The query plan is constructed in the same way as several other systems we have looked at: first a local (single node) plan is created, and then this is optimized for distribution (parallelization and fragmentation).
In the first phase, the parse tree is translated into a non-executable single-node plan tree, consisting of the following plan nodes: HDFS/HBase scan, hash join, cross join, union, hash aggregation, sort, top-n, and analytic evaluation. This step is responsible for assigning predicates at the lowest possible plan node, inferring predicates based on equivalence classes, pruning table partitions, setting limits/offsets, applying column projections, as well as performing some cost-based plan optimizations such as ordering and coalescing analytic window functions and join reordering to minimize the total evaluation cost. Cost estimation is based on table/partition cardinalities plus distinct value counts for each column; histograms are currently not part of the statistics. Impala uses simple heuristics to avoid exhaustively enumerating and costing the entire join-order space in common cases.
The goal of the second phase is to minimize data movement and maximize scan locality. This is also where the join strategies are decided (broadcast or partitioned).
Impala chooses whichever strategy is estimated to minimize the amount of data exchanged over the network, also exploiting existing data partitioning of the join inputs.
Back end processing
Impala’s backend is written in C++ with an execution model styled after Volcano. Execution is pipelined wherever possible which minimizes intermediate memory consumption. Tuples are held in memory by row.
Key to Impala’s performance is LLVM-based code generation, giving performance gains of 5x or more.
(LLVM) allows applications like Impala to perform just-in-time (JIT) compilation within a running process, with the full benefits of a modern optimizer and the ability to generate machine code for a number of architectures, by exposing separate APIs for all steps of the compilation process.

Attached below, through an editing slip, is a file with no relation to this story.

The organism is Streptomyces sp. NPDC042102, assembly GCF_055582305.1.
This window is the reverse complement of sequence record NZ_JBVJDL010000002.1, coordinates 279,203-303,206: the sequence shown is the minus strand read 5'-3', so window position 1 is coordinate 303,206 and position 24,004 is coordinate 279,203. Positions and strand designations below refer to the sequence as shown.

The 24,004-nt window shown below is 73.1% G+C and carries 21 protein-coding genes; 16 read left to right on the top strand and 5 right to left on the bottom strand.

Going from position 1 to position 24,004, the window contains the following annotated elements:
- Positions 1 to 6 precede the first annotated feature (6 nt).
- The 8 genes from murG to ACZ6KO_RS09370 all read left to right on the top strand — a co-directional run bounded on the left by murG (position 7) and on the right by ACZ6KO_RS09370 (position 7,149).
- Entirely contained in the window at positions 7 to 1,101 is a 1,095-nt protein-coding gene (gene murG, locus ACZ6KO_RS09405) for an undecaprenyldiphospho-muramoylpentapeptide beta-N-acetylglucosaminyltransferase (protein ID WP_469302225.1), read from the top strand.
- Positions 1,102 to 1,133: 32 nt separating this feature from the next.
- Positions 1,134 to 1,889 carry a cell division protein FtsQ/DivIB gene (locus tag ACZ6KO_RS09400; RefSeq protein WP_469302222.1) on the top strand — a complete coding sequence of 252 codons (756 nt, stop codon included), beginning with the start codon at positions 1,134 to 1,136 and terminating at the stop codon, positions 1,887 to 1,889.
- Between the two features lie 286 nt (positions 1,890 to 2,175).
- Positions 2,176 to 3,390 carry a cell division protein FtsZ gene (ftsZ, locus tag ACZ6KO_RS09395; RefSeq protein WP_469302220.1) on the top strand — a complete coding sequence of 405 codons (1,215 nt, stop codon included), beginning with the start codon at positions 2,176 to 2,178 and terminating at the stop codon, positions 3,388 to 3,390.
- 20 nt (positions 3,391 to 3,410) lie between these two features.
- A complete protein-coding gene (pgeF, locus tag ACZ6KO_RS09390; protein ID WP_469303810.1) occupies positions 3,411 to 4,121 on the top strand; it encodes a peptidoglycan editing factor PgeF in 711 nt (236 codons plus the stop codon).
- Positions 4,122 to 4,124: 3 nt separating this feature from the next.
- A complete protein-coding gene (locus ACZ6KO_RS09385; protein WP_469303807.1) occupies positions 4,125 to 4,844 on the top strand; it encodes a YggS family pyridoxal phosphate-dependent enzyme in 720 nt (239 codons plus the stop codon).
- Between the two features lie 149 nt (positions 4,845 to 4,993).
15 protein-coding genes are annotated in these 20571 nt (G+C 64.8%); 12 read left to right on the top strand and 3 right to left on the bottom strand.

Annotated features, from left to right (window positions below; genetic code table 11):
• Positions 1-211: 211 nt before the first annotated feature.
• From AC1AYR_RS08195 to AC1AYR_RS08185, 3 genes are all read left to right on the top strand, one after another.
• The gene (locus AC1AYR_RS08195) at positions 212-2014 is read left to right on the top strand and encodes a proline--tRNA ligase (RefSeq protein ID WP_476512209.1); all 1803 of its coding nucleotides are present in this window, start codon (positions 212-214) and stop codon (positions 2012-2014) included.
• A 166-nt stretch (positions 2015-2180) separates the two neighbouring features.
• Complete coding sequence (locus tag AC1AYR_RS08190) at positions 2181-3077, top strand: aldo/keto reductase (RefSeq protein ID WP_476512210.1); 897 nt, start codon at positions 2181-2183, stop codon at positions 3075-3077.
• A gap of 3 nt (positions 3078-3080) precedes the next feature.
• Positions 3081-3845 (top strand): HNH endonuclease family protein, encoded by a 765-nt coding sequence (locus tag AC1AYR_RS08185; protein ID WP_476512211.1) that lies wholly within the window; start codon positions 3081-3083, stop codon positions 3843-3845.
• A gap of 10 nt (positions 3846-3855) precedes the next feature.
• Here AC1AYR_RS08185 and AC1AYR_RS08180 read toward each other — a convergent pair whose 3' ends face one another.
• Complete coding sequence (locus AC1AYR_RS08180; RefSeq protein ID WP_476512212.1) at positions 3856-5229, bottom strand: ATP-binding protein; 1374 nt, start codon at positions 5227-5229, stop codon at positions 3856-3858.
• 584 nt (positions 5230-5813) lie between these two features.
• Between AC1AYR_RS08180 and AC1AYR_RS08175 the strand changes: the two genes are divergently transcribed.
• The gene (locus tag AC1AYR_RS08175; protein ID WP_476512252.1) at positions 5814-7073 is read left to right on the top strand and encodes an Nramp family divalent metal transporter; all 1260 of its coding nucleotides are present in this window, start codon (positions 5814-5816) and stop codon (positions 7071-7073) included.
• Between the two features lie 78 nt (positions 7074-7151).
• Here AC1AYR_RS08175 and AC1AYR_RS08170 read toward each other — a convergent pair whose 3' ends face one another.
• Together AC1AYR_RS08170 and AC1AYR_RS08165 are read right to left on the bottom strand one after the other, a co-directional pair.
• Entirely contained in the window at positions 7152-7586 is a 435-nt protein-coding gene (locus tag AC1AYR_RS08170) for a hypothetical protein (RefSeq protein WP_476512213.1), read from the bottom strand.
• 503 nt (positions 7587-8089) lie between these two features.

Code is generated for ‘inner loop’ functions that could be executed many times (billions!) for a given query. Without code generation, general purpose routines inevitably contain some inefficiencies. Likewise, when the type of an object instance is known at compile time, code generation can replace a virtual function call with a direct one.
Overall, JIT compilation has an effect similar to custom-coding a query. For example, it eliminates branches, unrolls loops, propagates constants, offsets and pointers, inlines functions. Code generation has a dramatic impact on performance. For example, in a 10-node cluster with each node having 8 cores, 48GB RAM and 12 disks, we measure the impact of codegen. We are using an Avro TPC-H database of scaling factor 100 and we run simple aggregation queries. Code generation speeds up the execution by up to 5.7x, with the speedup increasing with the query complexity.
To get the I/O performance needed, Impala uses an HDFS feature called ‘short-circuit local reads.’ With 12 disks, Impala has been measured as capable of sustaining I/O at 1.2 GB/sec. The recommended storage format is Parquet, “co-developed by Twitter and Cloudera with contributions from Criteo, Stripe, Berkeley AMPlab and LinkedIn.” Parquet was inspired by Dremel’s ColumnIO format and “consistently outperforms by up to 5x all the other formats.”
YARN’s centralized architecture is too slow for Impala, so the Impala team implemented an additional admission control system that sits in front of it called Llama (Low-Latency Application MAster). It implements resource caching, gang scheduling, and incremental allocation changes.
If resources for the resource pool are available in Llama’s resource cache, Llama returns them to the query immediately. This fast path allows Llama to circumvent YARN’s resource allocation algorithm when contention for resources is low.
LinkedIn also raised the issue of resource isolation in yesterday’s paper. They use YARN as do the Impala team. Although Llama helps, there is more to be done in this area:
Resource management in an open multi-tenancy environment, in which Impala shares cluster resource with other processing frameworks such as MapReduce, Spark, etc., is as yet an unsolved problem. The existing integration with YARN does not currently cover all use cases, and YARN’s focus on having a single reservation registry with synchronous resource reservation makes it difficult to accommodate low-latency, high-throughput workloads. We are actively investigating new solutions to this problem.
See Quasar for some recent research tackling this problem:
(*) Accel Partners are an investor in Cloudera. I like to think this in no way influenced my technical review of the paper.